During the 20th century, there was an evident disillusion and disintegration
in religious views and human nature due to the horrific and appalling events and
improvements in technology of this time, such as the Holocaust and the creation of
the atom bomb. This has left people with little, if any, faith in powers above or in
their own kind, leaving them to linger in feelings of despair and that life is an
absurd joke. From these times grew the Theater of Absurd.

Here they attempted
to depict the very illogical and ridiculous life they were living. In comparison to
traditional characteristics of earlier plays, the plots are seemingly deficient, if not
sparse with little resolution. Yet despite this, these plays make very bold and
philosophical statements about life in the 20th century. The playwrights
indiscreetly utilize metaphoric and symbolic details to support their message. In
"Krapp's Last Tape," Samuel Beckett exploits such techniques in expressing his
own bleak and pessimistic view of the world.

In his middle years of his life, Krapp retained this rigid and anal retentive
nature. He kept these tapes in which he would constantly reevaluate his own life
and try to always improve it, using these tapes as "help before embarking on a new
retrospect" (1629). He had also stored these various tapes organized in boxes with
their location written in a ledger. Yet in his latter years, there is an apparent decay
of this regimental attitude.

His very appearance is an indication of this decline.
He is described as wearing "Rusty black narrow trousers to short for him. Rusty
black sleeveless waistcoat. Surprising pair of dirty white boots. Disordered gray
hair. Unshaven.

Very near-sighted (but unspectacled)," which is not the
description of an anal retentive person (1627). Also despite the ledger and the
boxes, he still cannot find the tapes which evidently have obviously become
disorganized over time. And in his ledger, he has made various notes about the
subject matter of tapes, but he fails to understand them. In addition, while
reviewing his last tape, his younger self begins to speak of his profound revelation
that has changed his life, but impatiently the elder Krapp forwards past it. His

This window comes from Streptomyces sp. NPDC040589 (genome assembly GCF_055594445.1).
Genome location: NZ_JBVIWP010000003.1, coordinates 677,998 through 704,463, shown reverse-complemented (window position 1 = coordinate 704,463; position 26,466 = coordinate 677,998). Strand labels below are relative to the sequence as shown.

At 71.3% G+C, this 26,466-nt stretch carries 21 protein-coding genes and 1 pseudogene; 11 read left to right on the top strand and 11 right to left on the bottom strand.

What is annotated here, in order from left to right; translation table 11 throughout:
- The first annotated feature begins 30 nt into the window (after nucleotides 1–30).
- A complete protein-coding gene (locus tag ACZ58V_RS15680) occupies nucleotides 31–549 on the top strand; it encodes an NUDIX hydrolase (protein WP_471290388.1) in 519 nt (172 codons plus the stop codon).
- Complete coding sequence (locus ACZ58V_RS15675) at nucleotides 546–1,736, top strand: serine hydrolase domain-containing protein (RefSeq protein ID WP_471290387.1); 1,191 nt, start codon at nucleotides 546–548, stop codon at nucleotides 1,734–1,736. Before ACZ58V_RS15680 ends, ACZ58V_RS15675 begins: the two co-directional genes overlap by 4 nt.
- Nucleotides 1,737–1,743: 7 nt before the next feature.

goal of self-improvement has unmistakably been abandoned and replaced by an
uncaring and callous temperament. These remnants of his once fastidious nature,
further support the deterioration of his former self.

Beckett also bestows the use of color to further uphold his view on life. He
manipulates imagery of the color black to further intensify the mood of pessimism
and death. By the house on the canal, Krapp recollects of a "dark young beauty
with a black hooded perambulatory" (1630). Beckett describes this baby carriage
as being a "most funeral thing," resembling the lack of hope that baby has as if it
would better off dead (1630). This usage of color can also be seen when his
mother had passed away.

At the very moment his mother was "all over and done
with," Krapp is sitting holding unto "a small, old, black rubber ball" that he had
been playing with a dog with (1630-1). For a moment, he considers keeping this
as a cherishable memento of his mother's death which he would "feel until his
dying day. But I gave it to the dog" (1631). He simply imparts these reminiscent
and sentimental thoughts of his mother to a dog, reflective of the relationship and
his feelings towards his mother.Further use of color as symbolic imagery is seen with the various women
Krapp encounters in his life.

As he attempts to find happiness in his various
relationships, he merely just falls further from this goal, which is represented in
the decline of color. During his youngest years, he is involved in a relationship
with Bianca, "a girl in a shabby green coat" which ends up failing (1630). He next
encounters a nurse "all white and starch," representing her purity and perfection
(1630). Though despite her beauty, she is unattainable for Krapp for she threatens
to a call a policeman. He is next in a relationship with Effe, who is not physically
described besides the scratch on her thigh. For Krapp, because of this flaw, she is
imperfect, therefore he cannot find any happiness with her.

Then finally, he
resorts to Fanny, "a bony old ghost of a whore" (1633). Their relationship is not
even described, but is merely implied as purely sexual on Krapp's part. As the
colors disappear to nothingness so does his chances of acquiring any possible
happiness.Though Samuel Beckett does not yield any kind of complex profound plot,
he provide an intriguing and outstanding job of exploiting the details of imagery
and dialogue to express his despairing and cynical interpretation of the world.
Because of his emphasis upon the "trifles" of the play, he is able to reemphasize
and convincingly convey Krapp's disenchantment with his own life.
Works Cited:
Beckett, Samuel.

"Krapp's Last Tape," The Bedford Introduction to Literature.
Ed. Michael Meyers. Boston: Bedford Books of St.

Martin's Press,1993. 1627-